Plastic Components

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 Learning about how to design 

Learn more component issues
In our experience making plastic parts, there are common defects that appear from time to time. These defects can be caused by a range of factors including the type of plastic being molded, the design of the tool, and the control of process parameters during the molding cycle. For product designers, it’s important to be familiar with these common defects so that your design is optimized to prevent them when possible or to make tolerable allowances for them on the finished product.

Black Spots
When injecting light-colored plastic resins, there may be noticeable spots or flecks of darker-colored material embedded in the compound.   These are caused by contamination of the plastic material, within the plastic injection molding machine, or the general environment at the time of processing. Practically speaking these may not be avoidable in all circumstances.

Color Matching
Injection-molding colored plastics that are intended as a match for a customer-supplied sample, Pantone® or RAL color value may require mixing of pigments to achieve a near match for the sample. An exact match may not be possible due to a number of variables including plastic type, color, quantity, visual inspection conditions and environmental factors.

Part features such as wall thicknesses will cool at different rates depending on the thermal mass of the features. Areas of different thicknesses close to one another may produce surface undulations, waviness or other cosmetic variations.

Draft Angle
This is a relief angle between the face of a part feature and the corresponding wall of the core/cavity, usually in parallel to the direction of the mold opening. We may recommend different angles dependent on the part’s geometry. A draft angle is needed to ensure that these features don’t scrape or seize against the tool wall as it is opened.

Ejector Pin Position
Ejector pins are simply metal rods placed at strategic locations inside a mold tool. When an injection cycle is done and the tool opens, the pins protrude from the mold cavity and help to push the now completed part free.They are a necessary part of many mold tool designs but they will leave a corresponding shallow, circular mark on the part. Therefore, the pin location must be carefully chosen to avoid adversely affecting the fit and finish of the part.

Molten plastic can sometimes leak out of the mold, at the seam where the two halves meet. After cooling, this material will leave behind a paper-thin film clinging to the edge of a part. This excess plastic is easily removed and rarely leaves any blemish on the part, but it does require extra work and may slow down production while increasing processing costs.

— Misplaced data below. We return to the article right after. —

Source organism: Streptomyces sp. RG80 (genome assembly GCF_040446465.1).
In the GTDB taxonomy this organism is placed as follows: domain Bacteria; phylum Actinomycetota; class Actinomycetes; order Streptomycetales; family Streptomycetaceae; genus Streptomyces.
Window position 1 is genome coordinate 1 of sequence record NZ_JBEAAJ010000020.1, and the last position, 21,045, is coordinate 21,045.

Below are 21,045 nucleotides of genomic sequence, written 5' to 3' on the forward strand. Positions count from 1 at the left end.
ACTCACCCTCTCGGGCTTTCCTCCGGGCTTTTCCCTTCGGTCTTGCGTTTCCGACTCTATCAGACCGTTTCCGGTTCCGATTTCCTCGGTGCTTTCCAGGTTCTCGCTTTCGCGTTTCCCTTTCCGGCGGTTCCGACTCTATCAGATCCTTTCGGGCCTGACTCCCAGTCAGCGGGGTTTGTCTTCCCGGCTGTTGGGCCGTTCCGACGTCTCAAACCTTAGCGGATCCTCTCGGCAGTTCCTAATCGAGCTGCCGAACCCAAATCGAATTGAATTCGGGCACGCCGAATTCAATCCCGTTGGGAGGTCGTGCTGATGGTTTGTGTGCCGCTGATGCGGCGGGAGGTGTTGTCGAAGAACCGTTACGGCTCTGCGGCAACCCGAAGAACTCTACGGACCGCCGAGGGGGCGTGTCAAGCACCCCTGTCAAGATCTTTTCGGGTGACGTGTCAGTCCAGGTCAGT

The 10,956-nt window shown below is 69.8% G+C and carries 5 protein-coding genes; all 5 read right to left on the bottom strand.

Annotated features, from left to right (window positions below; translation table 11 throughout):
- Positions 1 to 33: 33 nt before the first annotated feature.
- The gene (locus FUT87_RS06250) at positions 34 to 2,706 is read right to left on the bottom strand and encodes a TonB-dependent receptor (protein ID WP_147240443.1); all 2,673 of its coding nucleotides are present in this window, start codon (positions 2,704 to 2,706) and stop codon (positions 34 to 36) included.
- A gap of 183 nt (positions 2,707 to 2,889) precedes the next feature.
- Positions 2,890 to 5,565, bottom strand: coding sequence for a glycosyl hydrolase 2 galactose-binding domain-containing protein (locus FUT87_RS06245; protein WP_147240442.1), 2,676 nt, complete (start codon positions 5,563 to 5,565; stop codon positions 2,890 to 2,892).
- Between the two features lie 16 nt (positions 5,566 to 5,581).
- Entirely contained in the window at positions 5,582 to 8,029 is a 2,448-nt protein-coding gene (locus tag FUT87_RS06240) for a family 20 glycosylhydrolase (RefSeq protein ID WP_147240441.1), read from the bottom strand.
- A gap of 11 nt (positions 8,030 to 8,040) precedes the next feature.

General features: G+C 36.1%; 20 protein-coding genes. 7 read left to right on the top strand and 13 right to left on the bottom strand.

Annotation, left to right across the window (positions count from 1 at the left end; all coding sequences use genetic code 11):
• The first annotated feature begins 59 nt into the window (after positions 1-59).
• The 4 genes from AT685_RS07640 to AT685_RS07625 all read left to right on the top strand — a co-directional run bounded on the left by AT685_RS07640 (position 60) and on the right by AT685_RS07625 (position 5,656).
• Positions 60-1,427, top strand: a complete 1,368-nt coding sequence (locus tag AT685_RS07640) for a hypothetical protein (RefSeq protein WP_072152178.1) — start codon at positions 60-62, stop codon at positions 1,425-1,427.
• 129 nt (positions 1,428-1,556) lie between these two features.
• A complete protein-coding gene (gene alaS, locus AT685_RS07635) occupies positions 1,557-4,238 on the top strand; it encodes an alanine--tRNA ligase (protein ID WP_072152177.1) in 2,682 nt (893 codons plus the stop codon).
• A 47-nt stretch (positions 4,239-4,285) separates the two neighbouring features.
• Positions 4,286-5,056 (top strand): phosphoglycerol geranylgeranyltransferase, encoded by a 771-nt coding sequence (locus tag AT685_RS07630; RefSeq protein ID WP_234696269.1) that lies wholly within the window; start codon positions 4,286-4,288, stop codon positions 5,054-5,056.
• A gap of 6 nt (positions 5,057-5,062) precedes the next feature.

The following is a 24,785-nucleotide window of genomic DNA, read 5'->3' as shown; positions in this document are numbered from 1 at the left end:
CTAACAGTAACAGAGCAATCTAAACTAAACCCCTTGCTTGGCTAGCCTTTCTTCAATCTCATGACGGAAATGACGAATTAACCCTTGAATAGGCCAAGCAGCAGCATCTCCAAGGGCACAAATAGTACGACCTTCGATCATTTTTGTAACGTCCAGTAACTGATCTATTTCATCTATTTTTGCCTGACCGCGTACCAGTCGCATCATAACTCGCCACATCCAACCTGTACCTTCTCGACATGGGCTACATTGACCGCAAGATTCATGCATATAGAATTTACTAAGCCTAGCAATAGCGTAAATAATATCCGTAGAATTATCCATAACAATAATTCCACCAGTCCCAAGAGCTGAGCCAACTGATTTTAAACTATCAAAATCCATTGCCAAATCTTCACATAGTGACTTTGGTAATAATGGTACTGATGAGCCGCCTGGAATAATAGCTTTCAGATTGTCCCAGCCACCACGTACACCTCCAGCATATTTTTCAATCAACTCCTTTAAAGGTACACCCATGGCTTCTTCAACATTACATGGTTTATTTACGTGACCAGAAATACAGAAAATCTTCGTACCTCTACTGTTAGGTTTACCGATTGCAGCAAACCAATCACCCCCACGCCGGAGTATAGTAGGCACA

Gate Marks
The gate is the nozzle from which liquid plastic is injected into a mold tool cavity. This area will leave a corresponding mark upon the finished part. It’s always best practice to therefore locate this mark in a place where it won’t affect the fit and finish, but this must be agreed upon before designing the mold tool.

Some plastic injected parts are formed by two mating halves that join at a parting line. If these corresponding sections are not in perfect alignment, the resulting part will have a slight mismatch.  If a perfect match is not possible, this area can later be reworked via sanding and polishing, or the mismatch can be hidden with painting or surface texturing such as sandblasting.

Parting Lines
This is the line where the two halves of a mold tool separate to release the part from a single large cavity. A mark will be left behind on the part which may be unavoidable. Care should be taken to hide this line if possible or work it into the overall part geometry or final design.  This line can also be hidden via post-processing, such as with painting, sanding or bead blasting.  Rough surface textures will tend to hide parting lines more than glossy ones.

Heavily textured or coarse surfaces on the interior walls of mold cavities may cause them to grip the surface of the plastic part firmly after it cools. This can cause scratching or binding when the part is ejected. The best way to avoid this problem is by designing in a larger than normal relief angle, dependent on the degree of texturing.

Tolerance And Shrinkage
All plastic resins will have differing amounts of shrinkage which must be accounted for in the design of the part and the mold tool. This deviation away from the nominal will have differing results in different areas, for example on threads, in holes, flat planes, etc.

Weld Lines
A weld line is an area where two separate channels of flowing liquid plastic meet and solidify within a mold cavity. The opposing fronts will partially cool as they meet and they may trap gas, creating a characteristic mark on the finished part surface.Weld lines may be unavoidable in many cases. They can be minimized to an acceptable degree by using conformal cooling channels where possible, by improving venting at the point of contact, or adjusting melt temperatures. Rough surface textures and/or painting will help to disguise weld lines.

Plastic injection molding is still the fastest and most economical way to make thousands or even millions of plastic parts for every conceivable application. To get the best results requires thoughtful application of sound design principles early in the product development stage.
Learning about how to design for manufacturing is an important step in the journey of product development. Addressing issues before you start making the product will help you save time and money. Once you’re happy with your product design, send us your 3D file .



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